Late Sunday evening Nitesh Kumar Singh, a student at the St. Petersburg Mechnikov Medical Academy, was fatally stabbed by four unidentified assailants in the latest of a series of attacks targeting non-whites.
Yabloko's St. Petersburg Youth Union said, "There has been another murder of a foreign student in St. Petersburg. This didn't happen in an outer region or a dark courtyard, but in the city center, opposite the student hostel where he was staying."
The city has seen several alleged neo-Nazi attacks and killings in the last 12 months, which also included the beating of a Chinese student, and the stabbing of a nine-year-old girl of mixed Russian-African origin in early 2006.
The union's statement said attacks on foreign students were occurring in St. Petersburg "with frightening regularity... It is noteworthy that in April of this year, in almost the same place, an attack was carried out on another Indian student, but then his course-mates were able to save him. Since then, no measures have been implemented to guard this student hostel."
"We consider this situation to be abnormal. We demand that the authorities and law-enforcement agencies of St. Petersburg take measures to end attacks on foreign students and to organize constant patrols in places where they live and study," the statement said.
Other violent attacks on non-white foreigners in St. Petersburg in recent months included an attack on a man from Mali, who was stabbed to death in February, the murder of a student from Cameroon last December and of a Congolese student in September.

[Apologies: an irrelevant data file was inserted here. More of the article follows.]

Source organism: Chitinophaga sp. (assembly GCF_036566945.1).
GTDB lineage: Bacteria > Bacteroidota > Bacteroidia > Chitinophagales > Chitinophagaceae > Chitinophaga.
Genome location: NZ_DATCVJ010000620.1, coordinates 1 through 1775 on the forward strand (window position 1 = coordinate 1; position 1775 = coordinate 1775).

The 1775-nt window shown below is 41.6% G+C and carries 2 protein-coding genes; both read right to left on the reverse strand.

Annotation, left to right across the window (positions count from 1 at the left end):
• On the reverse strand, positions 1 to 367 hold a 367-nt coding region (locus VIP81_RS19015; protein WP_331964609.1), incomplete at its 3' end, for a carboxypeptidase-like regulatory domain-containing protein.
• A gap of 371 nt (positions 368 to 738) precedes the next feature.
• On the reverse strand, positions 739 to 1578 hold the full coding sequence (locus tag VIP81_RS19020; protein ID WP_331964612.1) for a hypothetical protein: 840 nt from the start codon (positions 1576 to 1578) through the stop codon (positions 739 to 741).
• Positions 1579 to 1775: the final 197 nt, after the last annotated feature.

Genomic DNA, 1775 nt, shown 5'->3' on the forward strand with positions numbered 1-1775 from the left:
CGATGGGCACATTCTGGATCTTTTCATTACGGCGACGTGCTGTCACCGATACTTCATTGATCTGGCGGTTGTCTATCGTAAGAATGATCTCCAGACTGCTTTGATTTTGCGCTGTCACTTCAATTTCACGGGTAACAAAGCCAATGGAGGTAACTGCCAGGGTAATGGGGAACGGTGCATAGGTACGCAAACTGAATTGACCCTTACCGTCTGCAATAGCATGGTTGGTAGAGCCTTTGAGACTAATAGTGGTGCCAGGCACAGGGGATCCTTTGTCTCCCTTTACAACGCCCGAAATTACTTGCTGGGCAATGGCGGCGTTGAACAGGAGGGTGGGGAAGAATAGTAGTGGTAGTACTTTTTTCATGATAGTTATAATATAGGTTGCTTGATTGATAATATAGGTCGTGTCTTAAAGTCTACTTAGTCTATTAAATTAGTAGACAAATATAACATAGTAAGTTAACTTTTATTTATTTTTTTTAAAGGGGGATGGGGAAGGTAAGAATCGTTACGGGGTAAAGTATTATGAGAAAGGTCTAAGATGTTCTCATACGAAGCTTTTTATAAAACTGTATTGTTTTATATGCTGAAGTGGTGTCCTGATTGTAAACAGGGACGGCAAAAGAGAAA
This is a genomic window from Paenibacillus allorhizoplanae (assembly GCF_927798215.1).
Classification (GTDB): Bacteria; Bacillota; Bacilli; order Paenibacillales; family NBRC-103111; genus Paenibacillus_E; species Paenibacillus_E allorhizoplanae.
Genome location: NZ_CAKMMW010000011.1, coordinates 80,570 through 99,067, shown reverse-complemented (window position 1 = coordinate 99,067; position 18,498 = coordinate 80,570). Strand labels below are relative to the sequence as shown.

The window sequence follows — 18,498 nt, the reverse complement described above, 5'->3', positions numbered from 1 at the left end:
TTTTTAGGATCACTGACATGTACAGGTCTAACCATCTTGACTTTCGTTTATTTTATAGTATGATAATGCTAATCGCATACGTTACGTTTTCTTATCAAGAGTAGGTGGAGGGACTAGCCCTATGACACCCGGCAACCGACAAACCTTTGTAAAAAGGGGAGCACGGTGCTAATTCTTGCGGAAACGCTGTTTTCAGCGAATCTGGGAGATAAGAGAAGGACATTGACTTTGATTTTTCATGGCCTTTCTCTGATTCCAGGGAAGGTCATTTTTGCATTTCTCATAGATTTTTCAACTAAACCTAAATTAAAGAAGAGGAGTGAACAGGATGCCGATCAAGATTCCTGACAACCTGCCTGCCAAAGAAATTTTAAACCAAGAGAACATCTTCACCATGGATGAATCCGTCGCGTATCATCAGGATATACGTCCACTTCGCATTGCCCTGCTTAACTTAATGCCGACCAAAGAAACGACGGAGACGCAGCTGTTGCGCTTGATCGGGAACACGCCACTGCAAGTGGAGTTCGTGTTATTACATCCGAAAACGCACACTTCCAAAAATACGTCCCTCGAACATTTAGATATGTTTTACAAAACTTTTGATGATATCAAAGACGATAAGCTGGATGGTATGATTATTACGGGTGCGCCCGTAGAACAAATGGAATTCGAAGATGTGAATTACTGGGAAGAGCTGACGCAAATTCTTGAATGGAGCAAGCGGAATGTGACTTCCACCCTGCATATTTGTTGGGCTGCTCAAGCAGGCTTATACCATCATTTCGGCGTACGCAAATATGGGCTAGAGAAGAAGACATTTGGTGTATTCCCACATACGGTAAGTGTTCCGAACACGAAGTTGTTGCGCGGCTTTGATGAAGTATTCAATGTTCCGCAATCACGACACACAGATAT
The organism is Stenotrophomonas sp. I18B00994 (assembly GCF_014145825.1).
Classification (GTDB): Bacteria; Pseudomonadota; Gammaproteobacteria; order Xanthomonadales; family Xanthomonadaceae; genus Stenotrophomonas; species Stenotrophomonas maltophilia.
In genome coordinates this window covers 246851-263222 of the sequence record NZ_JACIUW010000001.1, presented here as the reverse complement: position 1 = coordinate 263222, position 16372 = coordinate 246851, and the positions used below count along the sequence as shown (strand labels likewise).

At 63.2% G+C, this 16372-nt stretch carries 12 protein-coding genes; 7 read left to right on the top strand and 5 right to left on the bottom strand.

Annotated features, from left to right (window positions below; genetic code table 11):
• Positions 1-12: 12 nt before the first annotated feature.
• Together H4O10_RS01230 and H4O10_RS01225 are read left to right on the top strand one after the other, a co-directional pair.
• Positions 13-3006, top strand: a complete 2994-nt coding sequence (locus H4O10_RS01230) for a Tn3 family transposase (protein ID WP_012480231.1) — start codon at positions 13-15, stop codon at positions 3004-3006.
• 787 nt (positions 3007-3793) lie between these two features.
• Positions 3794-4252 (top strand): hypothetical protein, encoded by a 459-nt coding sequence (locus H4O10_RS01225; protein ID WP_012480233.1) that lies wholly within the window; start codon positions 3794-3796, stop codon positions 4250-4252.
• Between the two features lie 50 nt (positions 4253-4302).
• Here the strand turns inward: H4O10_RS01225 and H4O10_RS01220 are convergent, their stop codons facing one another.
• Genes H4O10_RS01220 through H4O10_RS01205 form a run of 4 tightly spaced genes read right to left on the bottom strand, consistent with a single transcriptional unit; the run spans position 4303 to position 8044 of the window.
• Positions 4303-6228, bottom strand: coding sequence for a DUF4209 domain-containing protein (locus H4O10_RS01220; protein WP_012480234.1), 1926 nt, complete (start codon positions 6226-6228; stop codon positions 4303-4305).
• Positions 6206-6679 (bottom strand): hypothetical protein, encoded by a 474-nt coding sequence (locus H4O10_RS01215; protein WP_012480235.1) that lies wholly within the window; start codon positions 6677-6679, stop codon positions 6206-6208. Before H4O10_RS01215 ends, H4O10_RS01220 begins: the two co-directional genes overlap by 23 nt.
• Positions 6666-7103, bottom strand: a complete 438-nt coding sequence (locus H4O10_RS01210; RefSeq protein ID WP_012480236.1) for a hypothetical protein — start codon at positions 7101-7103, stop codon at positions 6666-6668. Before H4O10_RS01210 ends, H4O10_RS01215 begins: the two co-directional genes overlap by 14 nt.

Routine attacks by skinheads and youth gangs on foreigners and people with non-Slavic features have also been reported in other Russian cities.
A recent string of attacks on foreign students has cast a shadow over Voronezh, which is located about 500 kilometers (310 miles) south of Moscow and has traditionally been a popular destination with foreign undergraduates interested in studying in Russia.
Later in October of the same year, an Albanian national studying at Voronezh University told police he was beaten up near his dormitory and had his mobile phone and ID card stolen. In January, two men from Sudan were allegedly assaulted at one of the city's bus stops, but reportedly sustained no serious injuries.
The attacks prompted Russia's Education and Science Ministry to pledge a review of its list of colleges and universities recommended to foreign students.